Storia quasi vera sulla ricerca di Bithia, città antica scomparsa, nascosta, abbandonata e semi-sconosciuta della Sardegna del Sud. Città con memorie vaghe di genti dalle vesti rosse, di autoctoni e di scambi, di lingue semitiche e mescolanze. Ricchezza. Oblio. I nomi sono volutamente storpiati, gli dei pure, rimestati. La sostanza non cambia, di qua o di là del promontorio.

Microservices with Docker - part 3: linking and scaling node.js apps

In the previous part 1 of this post series, we introduced the Microservice Architecture paradigm and given a preliminary introduction to the Docker platform.
In part 2 we learned how to start using Docker, installing it on OS X embracing a pragmatic approach and listing all the basic commands to pull images, build containers and so on...

This part 3 shows a way to dockerize a node.js app from scratch running it as a microservice on a Docker container.
Finally, we will build a "complex" application made of a set of microservices linked together.

First things first: Building and Running a node.js / Express microservice in Docker

Assumptions:  we've already generated a new node.js / Express app (using express-generator, maybe) in a local directory named mynodexp. Then,  we have a package.json file in our folder.
The default Docker Machine (see docker-machine start default) must be running.

Now, we want to dockerize our app: installing all the required node packages (as described in package.json file) and running it as a container on port 3000.

Docker Hub provides an official node.js image, to start from, but we don't want to pull and manually instantiate images and containers as we did in part 2 of this series
Instead, we are going to write a Dockerfile.

A Dockerfile is a text file intended to act like a receipt for docker to about ingredients to use (images), environment to setup and commands to run in order to build and run our dockerized app as a container.

Step 1: Let's write and examine our Dockerfile, saving it on the root folder of our Express application.

At line 1, we tell Docker to pull the node.js (version 4.1.2) image from Docker Hub;
At line 4, we are specifying the maintainer of image we're going to build;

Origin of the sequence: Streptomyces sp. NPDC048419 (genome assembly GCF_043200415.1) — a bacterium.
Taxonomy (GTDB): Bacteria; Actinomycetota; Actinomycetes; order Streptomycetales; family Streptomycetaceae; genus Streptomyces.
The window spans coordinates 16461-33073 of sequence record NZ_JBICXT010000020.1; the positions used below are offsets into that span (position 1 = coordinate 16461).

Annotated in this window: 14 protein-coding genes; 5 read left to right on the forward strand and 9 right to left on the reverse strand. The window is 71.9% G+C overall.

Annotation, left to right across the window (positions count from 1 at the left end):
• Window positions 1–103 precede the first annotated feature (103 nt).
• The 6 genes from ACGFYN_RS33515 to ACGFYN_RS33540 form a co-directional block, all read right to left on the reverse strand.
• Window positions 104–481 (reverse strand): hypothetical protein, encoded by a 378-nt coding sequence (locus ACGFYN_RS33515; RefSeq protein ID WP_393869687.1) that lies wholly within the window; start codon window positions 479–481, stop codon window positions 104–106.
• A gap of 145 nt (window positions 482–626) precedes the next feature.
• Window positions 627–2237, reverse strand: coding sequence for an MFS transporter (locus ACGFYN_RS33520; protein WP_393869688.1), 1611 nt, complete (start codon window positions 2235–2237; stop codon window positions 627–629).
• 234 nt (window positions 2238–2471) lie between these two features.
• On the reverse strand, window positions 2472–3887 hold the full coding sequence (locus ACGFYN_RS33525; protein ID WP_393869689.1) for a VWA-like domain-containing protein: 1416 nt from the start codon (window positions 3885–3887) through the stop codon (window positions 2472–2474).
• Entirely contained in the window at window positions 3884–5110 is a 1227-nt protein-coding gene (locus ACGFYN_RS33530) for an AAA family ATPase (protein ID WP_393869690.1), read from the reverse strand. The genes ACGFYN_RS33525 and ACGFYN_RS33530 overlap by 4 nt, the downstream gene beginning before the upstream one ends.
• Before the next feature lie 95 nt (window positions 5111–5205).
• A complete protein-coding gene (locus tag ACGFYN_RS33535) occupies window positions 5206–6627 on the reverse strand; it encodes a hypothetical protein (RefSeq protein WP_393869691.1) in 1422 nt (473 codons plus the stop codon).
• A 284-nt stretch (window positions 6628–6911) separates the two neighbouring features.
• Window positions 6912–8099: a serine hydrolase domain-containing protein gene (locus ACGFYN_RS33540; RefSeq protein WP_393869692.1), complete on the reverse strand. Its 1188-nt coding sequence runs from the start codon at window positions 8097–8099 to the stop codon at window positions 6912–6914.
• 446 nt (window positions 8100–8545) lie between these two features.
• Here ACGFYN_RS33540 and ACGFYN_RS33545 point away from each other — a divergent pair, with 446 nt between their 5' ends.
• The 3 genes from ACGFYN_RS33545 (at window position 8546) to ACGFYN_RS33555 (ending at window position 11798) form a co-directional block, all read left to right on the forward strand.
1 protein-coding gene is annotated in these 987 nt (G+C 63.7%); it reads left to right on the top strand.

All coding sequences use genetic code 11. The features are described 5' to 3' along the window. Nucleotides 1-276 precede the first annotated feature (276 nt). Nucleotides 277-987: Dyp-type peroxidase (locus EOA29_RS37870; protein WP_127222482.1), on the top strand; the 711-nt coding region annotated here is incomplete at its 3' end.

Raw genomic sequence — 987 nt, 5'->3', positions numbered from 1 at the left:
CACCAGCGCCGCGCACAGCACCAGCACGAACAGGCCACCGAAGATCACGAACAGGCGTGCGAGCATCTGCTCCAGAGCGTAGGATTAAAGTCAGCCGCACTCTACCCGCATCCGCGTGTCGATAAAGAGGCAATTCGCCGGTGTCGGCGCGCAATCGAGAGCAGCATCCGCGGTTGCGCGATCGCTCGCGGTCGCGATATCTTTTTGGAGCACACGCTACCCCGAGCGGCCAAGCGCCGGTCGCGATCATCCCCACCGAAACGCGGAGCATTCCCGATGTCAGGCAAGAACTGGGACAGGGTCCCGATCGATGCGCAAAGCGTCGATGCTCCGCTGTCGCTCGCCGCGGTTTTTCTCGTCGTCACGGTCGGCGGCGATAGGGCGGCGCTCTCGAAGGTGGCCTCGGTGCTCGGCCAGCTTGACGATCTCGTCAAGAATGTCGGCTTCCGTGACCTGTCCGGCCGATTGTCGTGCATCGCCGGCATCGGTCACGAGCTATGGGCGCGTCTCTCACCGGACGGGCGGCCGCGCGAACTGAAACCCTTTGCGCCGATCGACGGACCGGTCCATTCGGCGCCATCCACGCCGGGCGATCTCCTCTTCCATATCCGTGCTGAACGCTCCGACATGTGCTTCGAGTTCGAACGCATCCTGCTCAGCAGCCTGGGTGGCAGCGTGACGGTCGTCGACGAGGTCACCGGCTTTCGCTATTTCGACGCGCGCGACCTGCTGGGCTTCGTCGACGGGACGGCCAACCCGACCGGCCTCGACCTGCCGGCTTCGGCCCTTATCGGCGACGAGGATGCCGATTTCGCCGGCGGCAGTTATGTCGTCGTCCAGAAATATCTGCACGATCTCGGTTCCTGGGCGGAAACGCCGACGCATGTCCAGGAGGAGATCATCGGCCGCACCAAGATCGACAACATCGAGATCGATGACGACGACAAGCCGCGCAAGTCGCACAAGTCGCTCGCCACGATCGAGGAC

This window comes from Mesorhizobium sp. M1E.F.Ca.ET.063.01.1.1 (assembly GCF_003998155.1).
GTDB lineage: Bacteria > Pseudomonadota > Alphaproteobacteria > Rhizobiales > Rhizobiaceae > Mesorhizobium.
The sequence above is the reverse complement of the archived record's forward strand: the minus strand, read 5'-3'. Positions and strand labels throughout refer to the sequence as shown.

At line 7, we require to install all the node.js modules, as listed in our package.json file;
At line 10, we require to expose the port 3000, our express app will listen through that port for incoming connections;
At line 13, we are specifying how docker will run our app Container

Step 2: Building the new Image

The following shell command builds our Docker Image from the Dockerfile

docker build -t my-nodexp-app .

After the Image building process completes, you should see a terminal message like:

Successfully built 55948cdf8f3b

So, what's happened? Docker pulled the node.js Image from Docker Hub and, following the "recipe" written in the Dockerfile it built a new Image with tag my-nodexp-app.

Running the command: docker images should show a list including our Image

Step 3: Running the app as a new Container from the built Image

The following command runs a new Docker Container from the specified Image resulting in running our node.js / Express application

docker run -i -t -p 3000:3000 --rm my-nodexp-app

The --rm options tells Docker to remove the container exits; -p parameter maps the Container's exposed port to a host port. 

Now,  the docker-machine ip default command, show us the machine IP address to use, something like:

Then, opening the browser to URL should result in getting the default Express app index page. In this case: perfect! Our node.js / Express app is dockerized and running.

Building and Deploying something a bit more complex: two node.js app instances balanced by an NGINX instance

Usually, on a production environment, first steps in scaling up a node.js application involve deploying and running several application instances (on a multi-core server or spawned across several machines). Then, a reverse proxy or load balancing server is used as a "frontend" to receive all the incoming requests and to redirect them to a particular application backend node. For this aim, NGINX is the server I love and prefer.
The following picture summarizes this concept:

(Fig. 2: Scaling a node.js app using a reverse proxy / load balancer)

Thinking in terms of microservices, the n application instances in the picture above can be imagined as if each instance is dedicated to a particular app functionality or API. For example, app #1 could be a microservice for users management, node #2 a service for sending emails, and so on...
In our simple example, each node exposes the same functionality, namely the entire application, just replicating its functionalities to scale up.